Immersive Education Spaces using Open Wonderland From Pedagogy through to Practice

Immersive Education Spaces using Open Wonderland From Pedagogy through to Practice

Michael Gardner (University of Essex, UK), Adela Gánem-Gutiérrez (University of Essex, UK), John Scott (University of Essex, UK), Bernard Horan (University of Essex, UK) and Vic Callaghan (University of Essex, UK)
DOI: 10.4018/978-1-60960-545-2.ch013
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This chapter presents a case study of the use of virtual world environment in UK Higher Education. It reports on the activities carried out as part of the SIMiLLE (System for an Immersive and Mixed reality Language Learning) project to create a culturally sensitive virtual world to support language learning (funded by the UK government JISC program). The SIMiLLE project built on an earlier project called MiRTLE, which created a mixed-reality space for teaching and learning. The aim of the SIMiLLE project was to investigate the technical feasibility and pedagogical value of using virtual environments to provide a realistic socio-cultural setting for language learning interaction. The chapter begins by providing some background information on the Wonderland platform and the MiRTLE project, and then outlines the requirements for SIMiLLE, and how these requirements were supported through the use of a virtual world based on the Open Wonderland virtual world platform. The chapter then presents the framework used for the evaluation of the system, with a particular focus on the importance of incorporating pedagogy into the design of these systems, and how to support good practice with the ever-growing use of 3D virtual environments in formalized education. Finally, the results from the formative and summative evaluations are summarized, and the lessons learnt are presented, which can help inform future uses of immersive education spaces within Higher Education.
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Judging by the growing interest in virtual world environments as reflected in computer-assisted language learning international conferences such as WorldCALL and EuroCALL, these applications are part of a group of emerging technologies that have great potential for foreign/second language learning. The shift in the use of the web from static to more interactive uses (the so-called Web 2.0) is reshaping the way we learn (Alexander, 2006). However, there is virtually no research to date to provide evidence of the specific traits and characteristics of technological applications such as virtual world environments that might contribute to the learning of second and foreign languages (L2).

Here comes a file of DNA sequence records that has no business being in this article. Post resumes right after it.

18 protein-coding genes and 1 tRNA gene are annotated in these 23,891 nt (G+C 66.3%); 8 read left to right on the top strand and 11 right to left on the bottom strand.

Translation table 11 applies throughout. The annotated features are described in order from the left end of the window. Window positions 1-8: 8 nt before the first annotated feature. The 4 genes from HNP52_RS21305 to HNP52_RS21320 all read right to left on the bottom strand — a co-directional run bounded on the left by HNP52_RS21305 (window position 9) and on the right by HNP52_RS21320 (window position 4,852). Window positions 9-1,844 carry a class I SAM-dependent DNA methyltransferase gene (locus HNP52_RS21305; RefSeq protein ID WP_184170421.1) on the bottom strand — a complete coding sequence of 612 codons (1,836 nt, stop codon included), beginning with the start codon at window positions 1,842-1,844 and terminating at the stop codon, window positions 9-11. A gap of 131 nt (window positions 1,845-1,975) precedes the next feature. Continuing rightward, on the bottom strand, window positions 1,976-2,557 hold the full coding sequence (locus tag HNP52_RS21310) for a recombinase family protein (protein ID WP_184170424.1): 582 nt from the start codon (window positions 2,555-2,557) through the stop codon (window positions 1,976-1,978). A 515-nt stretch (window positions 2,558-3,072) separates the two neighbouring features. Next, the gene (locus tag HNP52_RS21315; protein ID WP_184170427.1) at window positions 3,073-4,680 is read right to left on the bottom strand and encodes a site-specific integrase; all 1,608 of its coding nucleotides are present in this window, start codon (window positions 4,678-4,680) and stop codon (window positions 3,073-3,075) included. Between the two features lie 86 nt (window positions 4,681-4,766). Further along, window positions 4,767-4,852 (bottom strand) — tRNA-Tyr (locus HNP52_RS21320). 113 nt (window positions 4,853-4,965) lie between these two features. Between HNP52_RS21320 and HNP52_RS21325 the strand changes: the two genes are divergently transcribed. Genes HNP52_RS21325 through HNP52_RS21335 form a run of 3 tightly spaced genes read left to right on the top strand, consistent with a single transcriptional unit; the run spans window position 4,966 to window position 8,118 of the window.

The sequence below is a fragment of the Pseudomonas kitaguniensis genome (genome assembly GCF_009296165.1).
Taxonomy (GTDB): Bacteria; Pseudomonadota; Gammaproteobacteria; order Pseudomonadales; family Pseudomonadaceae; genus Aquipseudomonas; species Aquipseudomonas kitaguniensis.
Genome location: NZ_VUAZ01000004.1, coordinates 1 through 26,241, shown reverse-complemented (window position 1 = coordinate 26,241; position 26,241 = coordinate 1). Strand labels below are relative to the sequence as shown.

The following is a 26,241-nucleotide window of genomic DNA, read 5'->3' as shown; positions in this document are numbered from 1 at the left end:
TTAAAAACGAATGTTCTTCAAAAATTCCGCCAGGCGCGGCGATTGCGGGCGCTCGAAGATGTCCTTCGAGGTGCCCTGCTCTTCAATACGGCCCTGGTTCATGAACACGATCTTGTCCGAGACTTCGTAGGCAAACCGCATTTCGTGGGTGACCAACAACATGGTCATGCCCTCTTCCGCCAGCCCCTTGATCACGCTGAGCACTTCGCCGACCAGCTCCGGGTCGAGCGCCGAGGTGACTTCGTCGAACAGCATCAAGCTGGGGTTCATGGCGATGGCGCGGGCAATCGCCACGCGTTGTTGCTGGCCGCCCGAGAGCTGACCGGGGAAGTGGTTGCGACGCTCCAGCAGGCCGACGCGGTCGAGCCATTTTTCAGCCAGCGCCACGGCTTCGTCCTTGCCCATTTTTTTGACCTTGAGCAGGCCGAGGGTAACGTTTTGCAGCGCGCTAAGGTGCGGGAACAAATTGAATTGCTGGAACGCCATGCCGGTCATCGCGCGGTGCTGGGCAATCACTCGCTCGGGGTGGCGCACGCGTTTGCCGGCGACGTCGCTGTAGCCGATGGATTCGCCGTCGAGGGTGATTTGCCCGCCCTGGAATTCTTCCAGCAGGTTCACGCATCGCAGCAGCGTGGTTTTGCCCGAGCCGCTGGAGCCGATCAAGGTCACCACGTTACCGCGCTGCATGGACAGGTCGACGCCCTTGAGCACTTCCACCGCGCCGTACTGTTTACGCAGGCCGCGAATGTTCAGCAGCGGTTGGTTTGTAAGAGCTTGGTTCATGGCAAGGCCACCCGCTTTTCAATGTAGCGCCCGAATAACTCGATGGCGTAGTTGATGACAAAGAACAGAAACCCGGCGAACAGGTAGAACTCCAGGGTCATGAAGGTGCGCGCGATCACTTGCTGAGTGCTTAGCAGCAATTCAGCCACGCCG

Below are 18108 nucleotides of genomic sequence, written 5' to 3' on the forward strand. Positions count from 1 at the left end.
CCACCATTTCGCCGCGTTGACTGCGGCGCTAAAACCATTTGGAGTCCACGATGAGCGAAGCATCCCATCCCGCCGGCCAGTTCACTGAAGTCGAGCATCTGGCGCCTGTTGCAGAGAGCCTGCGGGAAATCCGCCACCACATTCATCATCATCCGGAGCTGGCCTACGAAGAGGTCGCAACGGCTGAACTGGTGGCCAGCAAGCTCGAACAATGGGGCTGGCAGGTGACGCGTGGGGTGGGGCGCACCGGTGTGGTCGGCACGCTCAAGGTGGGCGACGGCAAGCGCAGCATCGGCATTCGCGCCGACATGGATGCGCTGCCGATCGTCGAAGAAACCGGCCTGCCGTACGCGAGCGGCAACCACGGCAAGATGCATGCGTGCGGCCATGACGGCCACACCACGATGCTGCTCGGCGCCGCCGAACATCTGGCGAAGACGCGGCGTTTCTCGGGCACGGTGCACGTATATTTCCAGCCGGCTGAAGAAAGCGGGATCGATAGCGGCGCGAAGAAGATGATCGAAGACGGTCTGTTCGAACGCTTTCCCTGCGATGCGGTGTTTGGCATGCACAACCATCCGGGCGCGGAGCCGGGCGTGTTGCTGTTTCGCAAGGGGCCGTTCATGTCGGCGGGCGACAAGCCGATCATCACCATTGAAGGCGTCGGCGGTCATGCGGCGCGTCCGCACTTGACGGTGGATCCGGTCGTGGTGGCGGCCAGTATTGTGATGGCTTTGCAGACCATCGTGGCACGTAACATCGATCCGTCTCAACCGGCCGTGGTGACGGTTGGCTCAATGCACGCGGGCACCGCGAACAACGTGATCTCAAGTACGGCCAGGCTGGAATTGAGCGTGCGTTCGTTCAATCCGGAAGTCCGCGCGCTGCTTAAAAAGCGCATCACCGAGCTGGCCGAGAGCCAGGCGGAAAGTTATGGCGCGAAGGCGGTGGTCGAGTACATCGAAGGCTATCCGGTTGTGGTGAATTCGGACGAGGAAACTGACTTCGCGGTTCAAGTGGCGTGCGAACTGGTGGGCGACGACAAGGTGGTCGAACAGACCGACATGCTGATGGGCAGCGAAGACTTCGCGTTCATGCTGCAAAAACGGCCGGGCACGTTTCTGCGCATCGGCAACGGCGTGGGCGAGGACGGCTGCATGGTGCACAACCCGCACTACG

In this chapter we present the findings from the SIMiLLE project. The problem we aimed to address in this project relates to the need to enrich foreign language learning experiences for overseas students who wish to study in a UK Higher Education Institution (HEI). By studying in the UK the students have the advantage of being immersed in the culture, but traditional classroom methods rarely take advantage of the cultural context to control the learning content (classroom learning by definition removes students from the ‘real’ world). Whereas outside of the classroom, students often cluster together forming linguistic or cultural islands, which are often isolated from their immediate cultural surroundings.

This chapter provides some background information on the technology platform used (Wonderland) and our previous project MiRTLE (Gardner, Scott, & Horan, 2008; Callaghan, Shen, Gardner, Shen, & Wang, 2010). We then describe the SIMiLLE project in more detail including the requirements for the project and how we intended to support best practice in L2 teaching and learning. This is followed by an overview of the design of the SIMiLLE systems and the evaluation frameworks used. We then provide a summary of the key findings from the different evaluation phases employed by the project. The ultimate objectives of this work were to improve the design of immersive education spaces, to assess and validate the effectiveness of different pedagogical approaches, and inform best practice in this emerging field. We hope to demonstrate that the lessons learned from the SIMiLLE trials go towards achieving these objectives.

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